'It was like being in a washing machine' (Malay Mail)
Passenger of express bus recalls fateful switching of seats
by Muzliza Mustafa, G. Prakash, Alfian Zohri Mohd Tahir, Thasha Jayamanogaran and Kevin Ong
Monday, October 11
SEREMBAN: The final moments inside the runaway express bus that crashed into four vehicles in the opposite direction along the North-South expressway near here — leaving 12 people dead — were dramatic and horrifying for the 50-odd passengers.
Nur Syakila Senin, 23, this morning recalled the chilling experience when the doomed bus that was flying at breakneck speed on the fast lane became a mangled horror after the crash.
Many of the passengers were trapped inside the ill-fated Ekspres Delima WQM 7333 as fears grew the bus might catch fire at KM223 of the expressway.
Others were ejected from their seats and flung onto the road. At least one passenger was decapitated.
Nur Syakila, a Damansara law firm employee, described her experience as “death defying moment”. She suffered a fractured neck and breathing difficulties and is being treated at the Tuanku Ja’afar Hospital here where 12 other passengers have also been warded with various injuries.
Nur Syakila said: “It felt like I was in a washing machine, we were just hitting each other and the impact flung us against the seats and the roof of the bus.”
Nur Syakila, who is to get married on Dec 25, took a seat three rows behind the bus driver when she boarded it in Malacca. She had spent the weekend with her family in Merlimau.
Although she was first seated by the window, she suddenly felt uncomfortable and decided to swap places with another woman passenger. “I had this bad feeling from the start although I am used to travelling with Delima Express which I regularly take,” said Nur Syakila.
She alleged that the bus driver was driving recklessly the whole time they were travelling.
“Suddenly the bus started moving towards the opposite direction and the next thing it felt like as if the bus was flying,” she said.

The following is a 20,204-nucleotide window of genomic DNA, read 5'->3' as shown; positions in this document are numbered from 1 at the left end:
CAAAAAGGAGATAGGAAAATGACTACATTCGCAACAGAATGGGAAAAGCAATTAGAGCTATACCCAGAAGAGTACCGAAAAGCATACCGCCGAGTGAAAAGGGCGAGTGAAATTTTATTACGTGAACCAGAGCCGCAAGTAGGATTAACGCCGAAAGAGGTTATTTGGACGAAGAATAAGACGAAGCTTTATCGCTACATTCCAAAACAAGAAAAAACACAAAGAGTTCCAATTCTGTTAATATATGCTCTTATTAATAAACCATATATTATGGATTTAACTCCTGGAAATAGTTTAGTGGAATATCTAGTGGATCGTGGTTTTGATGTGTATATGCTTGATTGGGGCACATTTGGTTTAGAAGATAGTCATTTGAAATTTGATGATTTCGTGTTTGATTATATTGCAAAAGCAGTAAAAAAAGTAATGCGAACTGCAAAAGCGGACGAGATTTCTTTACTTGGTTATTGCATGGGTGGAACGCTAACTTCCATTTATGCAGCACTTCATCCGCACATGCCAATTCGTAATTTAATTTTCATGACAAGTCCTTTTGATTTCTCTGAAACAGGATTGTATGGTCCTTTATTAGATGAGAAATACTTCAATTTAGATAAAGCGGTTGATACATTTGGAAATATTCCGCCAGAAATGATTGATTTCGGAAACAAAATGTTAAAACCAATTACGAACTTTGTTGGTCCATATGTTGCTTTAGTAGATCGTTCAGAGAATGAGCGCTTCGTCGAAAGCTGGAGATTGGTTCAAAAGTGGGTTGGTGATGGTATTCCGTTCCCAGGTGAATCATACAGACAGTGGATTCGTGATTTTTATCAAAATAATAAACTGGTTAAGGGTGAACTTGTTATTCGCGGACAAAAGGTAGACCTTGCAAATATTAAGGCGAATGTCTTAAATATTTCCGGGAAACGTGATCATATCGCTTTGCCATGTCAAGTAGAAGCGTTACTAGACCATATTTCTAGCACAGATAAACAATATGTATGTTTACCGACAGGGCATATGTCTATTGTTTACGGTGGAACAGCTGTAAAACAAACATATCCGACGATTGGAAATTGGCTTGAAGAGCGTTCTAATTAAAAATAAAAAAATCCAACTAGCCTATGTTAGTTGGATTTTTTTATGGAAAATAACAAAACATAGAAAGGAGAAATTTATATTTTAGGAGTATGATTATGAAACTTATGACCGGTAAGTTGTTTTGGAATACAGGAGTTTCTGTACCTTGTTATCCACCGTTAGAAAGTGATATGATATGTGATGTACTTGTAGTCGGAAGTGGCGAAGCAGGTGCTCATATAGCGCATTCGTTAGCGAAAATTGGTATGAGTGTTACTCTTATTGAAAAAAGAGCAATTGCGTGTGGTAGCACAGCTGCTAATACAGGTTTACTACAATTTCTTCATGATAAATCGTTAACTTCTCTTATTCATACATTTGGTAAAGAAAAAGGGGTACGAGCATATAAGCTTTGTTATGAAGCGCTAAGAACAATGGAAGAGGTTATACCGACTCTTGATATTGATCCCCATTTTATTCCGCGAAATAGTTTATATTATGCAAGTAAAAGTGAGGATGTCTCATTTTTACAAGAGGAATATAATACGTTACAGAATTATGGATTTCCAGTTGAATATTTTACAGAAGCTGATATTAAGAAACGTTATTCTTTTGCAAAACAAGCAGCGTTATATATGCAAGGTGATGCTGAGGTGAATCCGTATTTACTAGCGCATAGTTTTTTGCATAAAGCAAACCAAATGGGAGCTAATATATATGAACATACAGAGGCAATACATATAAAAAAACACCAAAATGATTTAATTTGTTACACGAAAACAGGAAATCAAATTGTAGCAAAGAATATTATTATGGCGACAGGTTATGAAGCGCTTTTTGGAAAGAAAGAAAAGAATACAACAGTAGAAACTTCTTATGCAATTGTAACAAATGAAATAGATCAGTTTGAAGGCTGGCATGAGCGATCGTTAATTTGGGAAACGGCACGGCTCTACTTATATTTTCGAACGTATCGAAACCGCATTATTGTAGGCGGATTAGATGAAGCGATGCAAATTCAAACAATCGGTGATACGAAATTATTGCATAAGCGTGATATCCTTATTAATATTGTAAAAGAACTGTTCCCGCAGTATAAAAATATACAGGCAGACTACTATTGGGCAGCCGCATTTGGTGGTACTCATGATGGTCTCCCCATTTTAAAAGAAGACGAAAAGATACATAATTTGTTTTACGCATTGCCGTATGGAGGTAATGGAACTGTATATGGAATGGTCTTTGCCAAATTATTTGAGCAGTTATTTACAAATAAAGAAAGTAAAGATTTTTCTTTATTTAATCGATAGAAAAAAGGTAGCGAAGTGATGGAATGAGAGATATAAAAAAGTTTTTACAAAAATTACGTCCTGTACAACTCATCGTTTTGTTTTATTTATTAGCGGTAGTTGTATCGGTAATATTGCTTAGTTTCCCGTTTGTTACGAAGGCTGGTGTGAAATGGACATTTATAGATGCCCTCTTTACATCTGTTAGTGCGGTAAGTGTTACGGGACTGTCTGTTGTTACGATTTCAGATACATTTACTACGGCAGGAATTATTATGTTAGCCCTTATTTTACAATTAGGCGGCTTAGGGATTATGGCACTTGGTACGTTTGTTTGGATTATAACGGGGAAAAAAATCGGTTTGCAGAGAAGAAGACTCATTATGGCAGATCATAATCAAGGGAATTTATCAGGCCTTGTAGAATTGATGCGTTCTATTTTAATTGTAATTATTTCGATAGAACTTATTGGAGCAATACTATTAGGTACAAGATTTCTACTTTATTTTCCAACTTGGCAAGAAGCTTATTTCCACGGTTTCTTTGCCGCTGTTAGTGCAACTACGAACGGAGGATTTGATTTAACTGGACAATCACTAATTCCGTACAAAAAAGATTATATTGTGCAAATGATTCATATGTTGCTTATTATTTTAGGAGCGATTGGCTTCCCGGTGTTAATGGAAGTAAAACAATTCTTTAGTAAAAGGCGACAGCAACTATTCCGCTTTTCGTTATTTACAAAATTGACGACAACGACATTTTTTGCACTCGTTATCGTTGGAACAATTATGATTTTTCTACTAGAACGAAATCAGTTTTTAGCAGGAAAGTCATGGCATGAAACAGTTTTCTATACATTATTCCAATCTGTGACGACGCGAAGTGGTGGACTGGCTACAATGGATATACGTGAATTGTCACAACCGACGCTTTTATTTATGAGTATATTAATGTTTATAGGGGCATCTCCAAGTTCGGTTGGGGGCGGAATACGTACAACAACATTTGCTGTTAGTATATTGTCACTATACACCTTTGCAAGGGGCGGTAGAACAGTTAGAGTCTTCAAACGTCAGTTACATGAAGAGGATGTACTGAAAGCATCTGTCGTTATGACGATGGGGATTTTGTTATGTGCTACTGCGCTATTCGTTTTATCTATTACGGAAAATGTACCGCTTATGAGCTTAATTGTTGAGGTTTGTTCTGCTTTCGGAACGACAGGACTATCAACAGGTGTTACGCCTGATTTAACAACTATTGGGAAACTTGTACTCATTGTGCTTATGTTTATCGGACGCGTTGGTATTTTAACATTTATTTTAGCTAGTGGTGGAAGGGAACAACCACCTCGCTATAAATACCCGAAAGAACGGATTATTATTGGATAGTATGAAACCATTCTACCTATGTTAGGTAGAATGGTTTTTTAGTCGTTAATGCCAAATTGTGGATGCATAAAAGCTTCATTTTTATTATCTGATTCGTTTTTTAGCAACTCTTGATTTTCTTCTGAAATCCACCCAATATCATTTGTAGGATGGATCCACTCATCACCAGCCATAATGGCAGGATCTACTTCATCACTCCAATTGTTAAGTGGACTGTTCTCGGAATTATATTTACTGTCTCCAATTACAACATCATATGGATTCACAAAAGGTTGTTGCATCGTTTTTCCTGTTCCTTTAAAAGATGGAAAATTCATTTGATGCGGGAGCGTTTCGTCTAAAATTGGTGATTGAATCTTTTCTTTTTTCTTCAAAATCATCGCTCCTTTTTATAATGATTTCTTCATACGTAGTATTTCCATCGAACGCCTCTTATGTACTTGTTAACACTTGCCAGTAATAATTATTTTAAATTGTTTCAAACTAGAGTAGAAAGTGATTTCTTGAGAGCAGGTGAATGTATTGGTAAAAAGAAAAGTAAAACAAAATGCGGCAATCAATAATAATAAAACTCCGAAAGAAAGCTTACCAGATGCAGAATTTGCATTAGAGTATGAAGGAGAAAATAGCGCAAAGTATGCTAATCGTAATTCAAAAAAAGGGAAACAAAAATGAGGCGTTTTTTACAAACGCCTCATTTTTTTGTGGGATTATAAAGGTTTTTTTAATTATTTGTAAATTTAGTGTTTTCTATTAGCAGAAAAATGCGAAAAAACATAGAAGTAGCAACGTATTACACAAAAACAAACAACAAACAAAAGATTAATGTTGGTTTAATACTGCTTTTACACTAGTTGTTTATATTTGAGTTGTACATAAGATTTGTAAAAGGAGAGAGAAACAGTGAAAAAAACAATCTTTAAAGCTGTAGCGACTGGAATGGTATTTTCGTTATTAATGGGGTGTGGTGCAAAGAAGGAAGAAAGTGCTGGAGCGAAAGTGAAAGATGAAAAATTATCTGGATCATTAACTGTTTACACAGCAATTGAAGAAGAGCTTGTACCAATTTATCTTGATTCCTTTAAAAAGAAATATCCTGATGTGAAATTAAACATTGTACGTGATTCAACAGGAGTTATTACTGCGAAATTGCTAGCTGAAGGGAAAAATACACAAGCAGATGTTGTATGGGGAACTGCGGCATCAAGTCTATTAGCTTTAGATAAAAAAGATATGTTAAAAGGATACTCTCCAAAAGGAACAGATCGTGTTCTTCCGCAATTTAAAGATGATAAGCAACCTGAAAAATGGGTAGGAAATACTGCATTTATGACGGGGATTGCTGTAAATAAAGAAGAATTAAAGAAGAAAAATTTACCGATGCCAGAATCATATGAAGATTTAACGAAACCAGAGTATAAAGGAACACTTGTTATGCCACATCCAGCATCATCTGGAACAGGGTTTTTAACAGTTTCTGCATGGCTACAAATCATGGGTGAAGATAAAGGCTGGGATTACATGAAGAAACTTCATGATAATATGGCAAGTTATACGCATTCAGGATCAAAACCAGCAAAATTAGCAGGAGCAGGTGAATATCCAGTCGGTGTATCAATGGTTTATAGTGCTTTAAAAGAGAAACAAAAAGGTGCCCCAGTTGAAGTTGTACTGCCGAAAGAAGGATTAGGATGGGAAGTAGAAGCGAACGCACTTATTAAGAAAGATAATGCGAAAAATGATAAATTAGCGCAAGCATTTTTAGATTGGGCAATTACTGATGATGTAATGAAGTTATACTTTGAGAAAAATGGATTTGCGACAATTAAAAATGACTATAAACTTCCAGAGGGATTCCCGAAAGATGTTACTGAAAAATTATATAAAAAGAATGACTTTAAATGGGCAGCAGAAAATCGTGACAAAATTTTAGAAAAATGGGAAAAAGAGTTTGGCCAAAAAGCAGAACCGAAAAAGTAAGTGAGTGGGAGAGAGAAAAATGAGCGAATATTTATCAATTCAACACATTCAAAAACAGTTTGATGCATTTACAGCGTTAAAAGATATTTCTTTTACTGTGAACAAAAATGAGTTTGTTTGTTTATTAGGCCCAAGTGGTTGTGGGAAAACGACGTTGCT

She said the passengers started screaming and it got worse when the driver lost control of his vehicle and rammed through the guardrail before ploughing into a bus, a van and two cars in the opposite direction.
The impact caused the express bus to flip onto its side and the first thing Nur Syakila did was to reach for her cell phone and contact her parents.
“All I was thinking about was my family members," she said, adding that she was not aware the passenger next to her died on the spot.
“I thought she was alive and tried to carry her up when rescuers came, but she was not responding. I was shocked as I had switched places with her earlier. It could have been me who was killed.”
She said her heart went out to the families of those killed.
Another survivor, University Malaya student Nur Najlaa Aqilah Mohd Ghazali, 19, was on her way back to her university when the tragedy occurred.
The engineering student is traumatised that the bones on her left wrist were totally crushed in the incident.
A close family member said Najlaa was with a friend who sustained bodily injuries.
“It was a short break for her. She decided to come home and spend some time with her family,” he said.
Checks on driver's records
SEREMBAN: Negri Sembilan traffic police are investigating whether the driver of the ill-fated Ekspres Delima bus had traffic violations.
State traffic police chief Superintendent Junaidi Bujang, said checks would determine if he had been issued summonses for speeding or other offences.
A post-mortem would also establish if he was under the influence of drugs or alcohol.
The driver, Ramachandra Ramasamy, 52, from Klebang, Malacca, was among 12 people killed in the horror crash at Km223 North-South Expressway near here yesterday.
Of the 15 dead, 11 were believed to be from the express bus, including the driver. One of them was decapitated.
Till Press time, there was no further casualty and the 45 injured are being treated at hospitals here and in Malacca for various injuries. Some are in critical condition.
Junaidi said a Japanese tourist was among those injured. He sustained minor injuries and has been discharged from hospital.
The accident occurred when the north-bound express bus crashed through the guardrail and ploughed into four vehicles heading in the opposition direction near Simpang Ampat about 7pm. The impact caused the express bus to flip onto its side.
The express bus had left Malacca about 45 minutes before the accident and was on its way to Kuala Lumpur.